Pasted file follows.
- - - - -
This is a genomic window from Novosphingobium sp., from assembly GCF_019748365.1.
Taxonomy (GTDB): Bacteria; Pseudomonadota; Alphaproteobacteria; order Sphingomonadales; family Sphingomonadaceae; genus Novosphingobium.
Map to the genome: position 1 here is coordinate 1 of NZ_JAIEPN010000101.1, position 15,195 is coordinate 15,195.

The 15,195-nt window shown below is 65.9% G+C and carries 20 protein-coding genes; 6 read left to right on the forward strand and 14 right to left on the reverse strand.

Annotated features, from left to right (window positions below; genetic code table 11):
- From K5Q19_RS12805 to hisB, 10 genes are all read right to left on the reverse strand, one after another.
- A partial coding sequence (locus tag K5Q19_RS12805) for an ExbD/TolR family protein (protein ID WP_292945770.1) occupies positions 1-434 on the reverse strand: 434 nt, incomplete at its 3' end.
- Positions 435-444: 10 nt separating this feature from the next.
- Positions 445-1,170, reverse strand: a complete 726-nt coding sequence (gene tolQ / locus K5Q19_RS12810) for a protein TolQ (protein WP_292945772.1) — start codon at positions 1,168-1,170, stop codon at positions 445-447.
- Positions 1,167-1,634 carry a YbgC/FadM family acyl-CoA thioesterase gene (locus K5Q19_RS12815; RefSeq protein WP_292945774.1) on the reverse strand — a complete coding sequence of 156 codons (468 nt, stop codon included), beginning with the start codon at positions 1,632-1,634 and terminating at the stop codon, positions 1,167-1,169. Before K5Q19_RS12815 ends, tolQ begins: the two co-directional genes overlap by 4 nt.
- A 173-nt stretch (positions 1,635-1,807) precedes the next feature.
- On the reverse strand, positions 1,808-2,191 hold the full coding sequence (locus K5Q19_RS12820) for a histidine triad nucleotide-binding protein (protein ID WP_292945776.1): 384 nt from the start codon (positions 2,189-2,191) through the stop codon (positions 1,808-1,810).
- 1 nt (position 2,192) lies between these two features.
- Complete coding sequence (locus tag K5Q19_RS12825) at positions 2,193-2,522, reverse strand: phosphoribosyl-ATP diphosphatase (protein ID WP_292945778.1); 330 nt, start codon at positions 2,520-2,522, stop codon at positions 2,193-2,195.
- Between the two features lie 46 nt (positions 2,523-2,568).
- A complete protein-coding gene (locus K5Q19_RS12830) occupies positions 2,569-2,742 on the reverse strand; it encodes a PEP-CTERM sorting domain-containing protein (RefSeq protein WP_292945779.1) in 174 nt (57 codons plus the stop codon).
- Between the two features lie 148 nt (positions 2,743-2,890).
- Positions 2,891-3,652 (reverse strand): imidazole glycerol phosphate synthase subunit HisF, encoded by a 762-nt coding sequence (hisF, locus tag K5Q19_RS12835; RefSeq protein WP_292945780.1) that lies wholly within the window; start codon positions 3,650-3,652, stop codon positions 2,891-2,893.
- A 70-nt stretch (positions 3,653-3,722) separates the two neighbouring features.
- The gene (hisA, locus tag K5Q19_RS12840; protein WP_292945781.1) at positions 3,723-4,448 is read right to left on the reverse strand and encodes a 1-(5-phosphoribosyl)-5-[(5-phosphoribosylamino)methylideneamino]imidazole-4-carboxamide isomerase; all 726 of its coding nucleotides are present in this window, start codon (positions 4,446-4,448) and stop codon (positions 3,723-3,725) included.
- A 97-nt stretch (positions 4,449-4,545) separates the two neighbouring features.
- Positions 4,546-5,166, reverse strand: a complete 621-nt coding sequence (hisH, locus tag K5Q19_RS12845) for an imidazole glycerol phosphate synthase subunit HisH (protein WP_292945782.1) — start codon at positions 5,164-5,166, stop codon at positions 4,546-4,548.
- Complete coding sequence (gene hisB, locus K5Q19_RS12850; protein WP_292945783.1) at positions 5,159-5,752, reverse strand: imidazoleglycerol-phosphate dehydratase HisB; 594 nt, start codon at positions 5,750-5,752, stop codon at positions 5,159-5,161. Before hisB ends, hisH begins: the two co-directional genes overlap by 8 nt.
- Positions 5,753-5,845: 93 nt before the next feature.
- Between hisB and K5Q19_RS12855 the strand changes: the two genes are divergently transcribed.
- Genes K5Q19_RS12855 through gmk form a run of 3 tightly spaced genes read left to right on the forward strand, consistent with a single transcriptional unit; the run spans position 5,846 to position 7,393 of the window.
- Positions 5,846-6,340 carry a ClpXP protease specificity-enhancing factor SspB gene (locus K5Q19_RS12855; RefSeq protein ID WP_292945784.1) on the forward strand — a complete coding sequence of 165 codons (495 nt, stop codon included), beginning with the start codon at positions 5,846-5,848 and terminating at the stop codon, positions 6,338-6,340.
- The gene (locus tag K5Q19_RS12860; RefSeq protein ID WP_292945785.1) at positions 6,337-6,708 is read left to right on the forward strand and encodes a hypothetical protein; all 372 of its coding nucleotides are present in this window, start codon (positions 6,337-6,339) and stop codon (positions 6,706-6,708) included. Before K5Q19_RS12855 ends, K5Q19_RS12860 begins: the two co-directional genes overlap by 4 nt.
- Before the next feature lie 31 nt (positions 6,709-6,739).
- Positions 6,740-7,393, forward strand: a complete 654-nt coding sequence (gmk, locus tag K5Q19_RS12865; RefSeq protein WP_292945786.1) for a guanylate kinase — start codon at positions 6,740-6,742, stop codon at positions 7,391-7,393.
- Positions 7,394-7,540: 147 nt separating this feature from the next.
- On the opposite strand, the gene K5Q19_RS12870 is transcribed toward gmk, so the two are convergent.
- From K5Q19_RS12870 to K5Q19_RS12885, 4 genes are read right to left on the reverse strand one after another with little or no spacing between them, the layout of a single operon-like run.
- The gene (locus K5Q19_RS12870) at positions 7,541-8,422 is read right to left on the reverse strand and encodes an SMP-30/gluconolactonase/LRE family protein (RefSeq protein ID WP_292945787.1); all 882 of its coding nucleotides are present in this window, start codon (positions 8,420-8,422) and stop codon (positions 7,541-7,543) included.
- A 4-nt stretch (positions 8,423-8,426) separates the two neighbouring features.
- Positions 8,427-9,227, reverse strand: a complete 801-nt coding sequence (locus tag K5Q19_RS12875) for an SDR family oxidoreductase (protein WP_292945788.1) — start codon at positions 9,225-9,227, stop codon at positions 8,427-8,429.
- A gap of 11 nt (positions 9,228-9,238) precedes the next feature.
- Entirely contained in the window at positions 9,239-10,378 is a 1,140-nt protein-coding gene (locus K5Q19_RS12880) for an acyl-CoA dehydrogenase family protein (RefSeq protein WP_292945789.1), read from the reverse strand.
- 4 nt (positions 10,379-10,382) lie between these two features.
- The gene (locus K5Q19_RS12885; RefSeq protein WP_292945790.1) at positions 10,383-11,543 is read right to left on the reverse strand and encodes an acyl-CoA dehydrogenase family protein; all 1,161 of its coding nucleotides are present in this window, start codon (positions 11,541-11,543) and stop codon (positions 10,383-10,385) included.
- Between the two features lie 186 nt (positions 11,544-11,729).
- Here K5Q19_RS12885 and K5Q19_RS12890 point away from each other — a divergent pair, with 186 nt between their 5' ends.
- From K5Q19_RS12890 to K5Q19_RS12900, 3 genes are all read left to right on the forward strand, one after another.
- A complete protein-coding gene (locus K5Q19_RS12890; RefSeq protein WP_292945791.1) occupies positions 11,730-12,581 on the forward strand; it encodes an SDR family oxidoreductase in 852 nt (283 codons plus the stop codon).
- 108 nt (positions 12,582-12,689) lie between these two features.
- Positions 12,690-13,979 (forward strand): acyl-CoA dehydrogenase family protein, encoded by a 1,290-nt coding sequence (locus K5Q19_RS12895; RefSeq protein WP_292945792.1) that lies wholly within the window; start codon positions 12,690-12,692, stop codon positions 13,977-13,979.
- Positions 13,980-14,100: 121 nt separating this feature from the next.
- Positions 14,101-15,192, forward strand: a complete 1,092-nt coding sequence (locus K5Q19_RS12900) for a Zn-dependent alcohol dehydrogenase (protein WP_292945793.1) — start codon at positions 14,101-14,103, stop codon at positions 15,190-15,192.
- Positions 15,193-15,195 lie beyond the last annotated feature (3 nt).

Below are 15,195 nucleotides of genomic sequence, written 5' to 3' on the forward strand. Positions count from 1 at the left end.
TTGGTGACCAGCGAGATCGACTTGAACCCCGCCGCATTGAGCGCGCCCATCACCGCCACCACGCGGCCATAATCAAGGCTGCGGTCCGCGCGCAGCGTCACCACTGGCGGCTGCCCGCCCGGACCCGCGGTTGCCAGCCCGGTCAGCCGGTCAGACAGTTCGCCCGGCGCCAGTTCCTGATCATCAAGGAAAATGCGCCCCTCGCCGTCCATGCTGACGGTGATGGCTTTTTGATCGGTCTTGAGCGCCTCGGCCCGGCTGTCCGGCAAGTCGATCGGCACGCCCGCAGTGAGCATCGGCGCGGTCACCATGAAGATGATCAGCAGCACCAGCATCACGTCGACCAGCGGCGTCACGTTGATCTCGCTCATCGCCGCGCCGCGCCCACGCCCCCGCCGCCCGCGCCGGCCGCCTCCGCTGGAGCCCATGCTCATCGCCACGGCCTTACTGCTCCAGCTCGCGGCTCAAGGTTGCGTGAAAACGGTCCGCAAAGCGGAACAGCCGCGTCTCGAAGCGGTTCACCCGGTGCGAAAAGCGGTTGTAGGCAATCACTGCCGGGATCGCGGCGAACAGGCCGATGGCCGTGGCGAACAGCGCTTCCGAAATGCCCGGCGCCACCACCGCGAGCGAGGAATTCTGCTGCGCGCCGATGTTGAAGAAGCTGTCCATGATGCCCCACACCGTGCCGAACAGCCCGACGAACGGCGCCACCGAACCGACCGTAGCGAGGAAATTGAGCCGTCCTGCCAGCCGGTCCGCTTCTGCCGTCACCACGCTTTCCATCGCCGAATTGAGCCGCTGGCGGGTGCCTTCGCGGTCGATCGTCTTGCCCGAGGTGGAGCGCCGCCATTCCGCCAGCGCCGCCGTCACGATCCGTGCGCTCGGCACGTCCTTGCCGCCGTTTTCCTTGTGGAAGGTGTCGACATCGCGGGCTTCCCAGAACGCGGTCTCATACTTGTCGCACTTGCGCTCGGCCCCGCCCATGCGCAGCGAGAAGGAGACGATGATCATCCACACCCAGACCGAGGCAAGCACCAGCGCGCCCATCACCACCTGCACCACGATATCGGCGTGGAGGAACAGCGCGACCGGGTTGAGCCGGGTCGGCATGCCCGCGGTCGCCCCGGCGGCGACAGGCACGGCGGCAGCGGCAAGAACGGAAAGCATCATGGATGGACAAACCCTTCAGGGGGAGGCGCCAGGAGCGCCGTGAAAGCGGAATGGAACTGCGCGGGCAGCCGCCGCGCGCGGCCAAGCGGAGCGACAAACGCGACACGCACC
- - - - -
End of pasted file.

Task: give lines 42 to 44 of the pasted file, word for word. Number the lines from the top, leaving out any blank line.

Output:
- Here K5Q19_RS12885 and K5Q19_RS12890 point away from each other — a divergent pair, with 186 nt between their 5' ends.
- From K5Q19_RS12890 to K5Q19_RS12900, 3 genes are all read left to right on the forward strand, one after another.
- A complete protein-coding gene (locus K5Q19_RS12890; RefSeq protein WP_292945791.1) occupies positions 11,730-12,581 on the forward strand; it encodes an SDR family oxidoreductase in 852 nt (283 codons plus the stop codon).